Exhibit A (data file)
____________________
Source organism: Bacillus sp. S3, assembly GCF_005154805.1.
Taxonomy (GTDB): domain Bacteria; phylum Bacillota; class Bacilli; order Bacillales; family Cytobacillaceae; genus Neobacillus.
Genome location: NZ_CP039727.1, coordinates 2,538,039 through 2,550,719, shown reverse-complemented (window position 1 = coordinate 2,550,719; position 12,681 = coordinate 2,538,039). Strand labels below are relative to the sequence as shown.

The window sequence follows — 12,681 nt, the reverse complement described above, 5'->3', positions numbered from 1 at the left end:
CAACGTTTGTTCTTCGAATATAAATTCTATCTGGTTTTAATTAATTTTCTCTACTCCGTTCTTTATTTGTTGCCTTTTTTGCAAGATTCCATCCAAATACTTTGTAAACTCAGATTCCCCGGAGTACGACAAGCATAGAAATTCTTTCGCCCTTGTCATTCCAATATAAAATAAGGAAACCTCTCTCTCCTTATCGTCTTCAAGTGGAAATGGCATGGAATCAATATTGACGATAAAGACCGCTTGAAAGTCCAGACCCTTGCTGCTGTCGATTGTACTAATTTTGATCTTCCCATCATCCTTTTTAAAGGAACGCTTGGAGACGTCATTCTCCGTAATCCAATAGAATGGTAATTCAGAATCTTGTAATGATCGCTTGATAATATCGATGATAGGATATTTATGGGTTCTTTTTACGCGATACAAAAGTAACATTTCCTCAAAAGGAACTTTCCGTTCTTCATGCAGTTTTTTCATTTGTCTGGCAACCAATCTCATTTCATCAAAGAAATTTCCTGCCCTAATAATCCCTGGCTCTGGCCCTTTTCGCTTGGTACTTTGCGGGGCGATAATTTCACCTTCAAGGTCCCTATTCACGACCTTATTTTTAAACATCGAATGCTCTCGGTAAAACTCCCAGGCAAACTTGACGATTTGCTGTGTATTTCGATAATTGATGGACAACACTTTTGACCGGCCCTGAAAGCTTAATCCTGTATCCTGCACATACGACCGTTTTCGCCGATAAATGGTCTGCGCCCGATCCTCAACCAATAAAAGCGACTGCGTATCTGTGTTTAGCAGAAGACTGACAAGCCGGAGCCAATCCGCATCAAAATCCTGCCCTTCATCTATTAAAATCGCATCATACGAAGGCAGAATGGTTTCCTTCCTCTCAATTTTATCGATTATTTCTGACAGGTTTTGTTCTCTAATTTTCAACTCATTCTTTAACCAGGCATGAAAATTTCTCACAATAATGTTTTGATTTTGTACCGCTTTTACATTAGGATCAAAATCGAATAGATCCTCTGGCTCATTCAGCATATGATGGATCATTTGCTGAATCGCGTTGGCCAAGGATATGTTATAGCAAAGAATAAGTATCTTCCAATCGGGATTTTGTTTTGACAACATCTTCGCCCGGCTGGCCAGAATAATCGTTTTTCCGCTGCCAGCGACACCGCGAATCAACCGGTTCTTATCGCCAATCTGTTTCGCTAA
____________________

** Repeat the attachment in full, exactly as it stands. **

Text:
Source organism: Bacillus sp. S3, assembly GCF_005154805.1.
Taxonomy (GTDB): domain Bacteria; phylum Bacillota; class Bacilli; order Bacillales; family Cytobacillaceae; genus Neobacillus.
Genome location: NZ_CP039727.1, coordinates 2,538,039 through 2,550,719, shown reverse-complemented (window position 1 = coordinate 2,550,719; position 12,681 = coordinate 2,538,039). Strand labels below are relative to the sequence as shown.

The window sequence follows — 12,681 nt, the reverse complement described above, 5'->3', positions numbered from 1 at the left end:
CAACGTTTGTTCTTCGAATATAAATTCTATCTGGTTTTAATTAATTTTCTCTACTCCGTTCTTTATTTGTTGCCTTTTTTGCAAGATTCCATCCAAATACTTTGTAAACTCAGATTCCCCGGAGTACGACAAGCATAGAAATTCTTTCGCCCTTGTCATTCCAATATAAAATAAGGAAACCTCTCTCTCCTTATCGTCTTCAAGTGGAAATGGCATGGAATCAATATTGACGATAAAGACCGCTTGAAAGTCCAGACCCTTGCTGCTGTCGATTGTACTAATTTTGATCTTCCCATCATCCTTTTTAAAGGAACGCTTGGAGACGTCATTCTCCGTAATCCAATAGAATGGTAATTCAGAATCTTGTAATGATCGCTTGATAATATCGATGATAGGATATTTATGGGTTCTTTTTACGCGATACAAAAGTAACATTTCCTCAAAAGGAACTTTCCGTTCTTCATGCAGTTTTTTCATTTGTCTGGCAACCAATCTCATTTCATCAAAGAAATTTCCTGCCCTAATAATCCCTGGCTCTGGCCCTTTTCGCTTGGTACTTTGCGGGGCGATAATTTCACCTTCAAGGTCCCTATTCACGACCTTATTTTTAAACATCGAATGCTCTCGGTAAAACTCCCAGGCAAACTTGACGATTTGCTGTGTATTTCGATAATTGATGGACAACACTTTTGACCGGCCCTGAAAGCTTAATCCTGTATCCTGCACATACGACCGTTTTCGCCGATAAATGGTCTGCGCCCGATCCTCAACCAATAAAAGCGACTGCGTATCTGTGTTTAGCAGAAGACTGACAAGCCGGAGCCAATCCGCATCAAAATCCTGCCCTTCATCTATTAAAATCGCATCATACGAAGGCAGAATGGTTTCCTTCCTCTCAATTTTATCGATTATTTCTGACAGGTTTTGTTCTCTAATTTTCAACTCATTCTTTAACCAGGCATGAAAATTTCTCACAATAATGTTTTGATTTTGTACCGCTTTTACATTAGGATCAAAATCGAATAGATCCTCTGGCTCATTCAGCATATGATGGATCATTTGCTGAATCGCGTTGGCCAAGGATATGTTATAGCAAAGAATAAGTATCTTCCAATCGGGATTTTGTTTTGACAACATCTTCGCCCGGCTGGCCAGAATAATCGTTTTTCCGCTGCCAGCGACACCGCGAATCAACCGGTTCTTATCGCCAATCTGTTTCGCTAA